Disciplinary efforts are termed demandingness, while supportive criticism is termed responsiveness.[3] Parenting style has an impact on academic performance and psychosocial development.[3] A study stated that parenting style, specially demandingness and responsiveness, effect a child's anxiety levels.[4] Life is filled with many challenges, hardships and can be quiet stressful in individuals who find it difficult to cope with them. Cohen had devised a tool to quantify stress, and it was based on the situation in one's life that were deemed as stressful and explored the feelings and thoughts the individual experienced.[5] Different parenting styles can also lead to child behavioral problems.[6] There is paucity of studies measuring parenting styles as experienced by adolescents and hence we set out to determine the perceived parenting styles and its impact on stress among school-going adolescents.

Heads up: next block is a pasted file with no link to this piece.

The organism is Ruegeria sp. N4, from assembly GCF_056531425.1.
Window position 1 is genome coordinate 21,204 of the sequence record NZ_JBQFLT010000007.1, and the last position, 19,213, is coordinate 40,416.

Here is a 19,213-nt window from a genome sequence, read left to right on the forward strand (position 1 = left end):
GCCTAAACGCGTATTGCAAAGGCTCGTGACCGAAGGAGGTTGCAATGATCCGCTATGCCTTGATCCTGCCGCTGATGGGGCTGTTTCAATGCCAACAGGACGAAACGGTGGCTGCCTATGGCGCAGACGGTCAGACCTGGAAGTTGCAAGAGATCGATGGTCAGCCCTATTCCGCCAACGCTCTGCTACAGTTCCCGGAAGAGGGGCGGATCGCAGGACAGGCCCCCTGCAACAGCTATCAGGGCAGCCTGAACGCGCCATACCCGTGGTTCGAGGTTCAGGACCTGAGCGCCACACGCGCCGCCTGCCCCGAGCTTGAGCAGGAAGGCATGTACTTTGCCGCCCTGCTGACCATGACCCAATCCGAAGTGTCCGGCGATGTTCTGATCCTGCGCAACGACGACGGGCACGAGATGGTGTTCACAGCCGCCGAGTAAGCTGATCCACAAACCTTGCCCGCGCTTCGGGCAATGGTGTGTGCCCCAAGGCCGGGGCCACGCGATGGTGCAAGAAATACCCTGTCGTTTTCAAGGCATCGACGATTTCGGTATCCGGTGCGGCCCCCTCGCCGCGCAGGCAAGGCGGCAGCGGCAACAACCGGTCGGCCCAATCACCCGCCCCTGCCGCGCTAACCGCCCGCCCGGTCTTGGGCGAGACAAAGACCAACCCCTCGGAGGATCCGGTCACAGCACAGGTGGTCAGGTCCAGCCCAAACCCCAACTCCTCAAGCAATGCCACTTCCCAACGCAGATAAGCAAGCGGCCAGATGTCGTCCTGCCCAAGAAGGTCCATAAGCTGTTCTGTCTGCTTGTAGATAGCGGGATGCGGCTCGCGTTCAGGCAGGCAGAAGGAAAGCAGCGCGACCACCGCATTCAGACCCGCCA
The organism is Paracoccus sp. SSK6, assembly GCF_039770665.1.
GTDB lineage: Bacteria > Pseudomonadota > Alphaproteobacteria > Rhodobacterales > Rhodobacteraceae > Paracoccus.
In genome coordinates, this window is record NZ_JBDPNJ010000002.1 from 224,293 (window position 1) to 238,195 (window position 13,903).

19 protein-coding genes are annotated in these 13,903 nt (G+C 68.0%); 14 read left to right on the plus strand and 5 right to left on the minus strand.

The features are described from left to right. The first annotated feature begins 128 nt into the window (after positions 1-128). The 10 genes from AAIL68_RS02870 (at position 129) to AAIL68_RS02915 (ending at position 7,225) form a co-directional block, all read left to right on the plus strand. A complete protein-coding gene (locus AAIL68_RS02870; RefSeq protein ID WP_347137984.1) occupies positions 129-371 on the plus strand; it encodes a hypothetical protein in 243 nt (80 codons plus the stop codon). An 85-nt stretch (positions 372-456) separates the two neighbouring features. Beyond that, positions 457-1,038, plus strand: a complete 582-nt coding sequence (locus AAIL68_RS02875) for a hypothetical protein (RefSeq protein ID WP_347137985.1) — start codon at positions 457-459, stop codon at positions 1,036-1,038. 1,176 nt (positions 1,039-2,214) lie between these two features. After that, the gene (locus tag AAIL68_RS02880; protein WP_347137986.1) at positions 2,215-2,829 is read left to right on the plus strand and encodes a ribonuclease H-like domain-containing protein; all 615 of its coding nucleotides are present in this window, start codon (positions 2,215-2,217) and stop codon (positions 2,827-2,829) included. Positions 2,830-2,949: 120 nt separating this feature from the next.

Methodology Top

This cross-sectional study involved adolescents between the age of 13 and 19 years studying in standard 8th to 10th in Government Secondary School located in two villages of rural Karnataka, South India, between May and July 2019.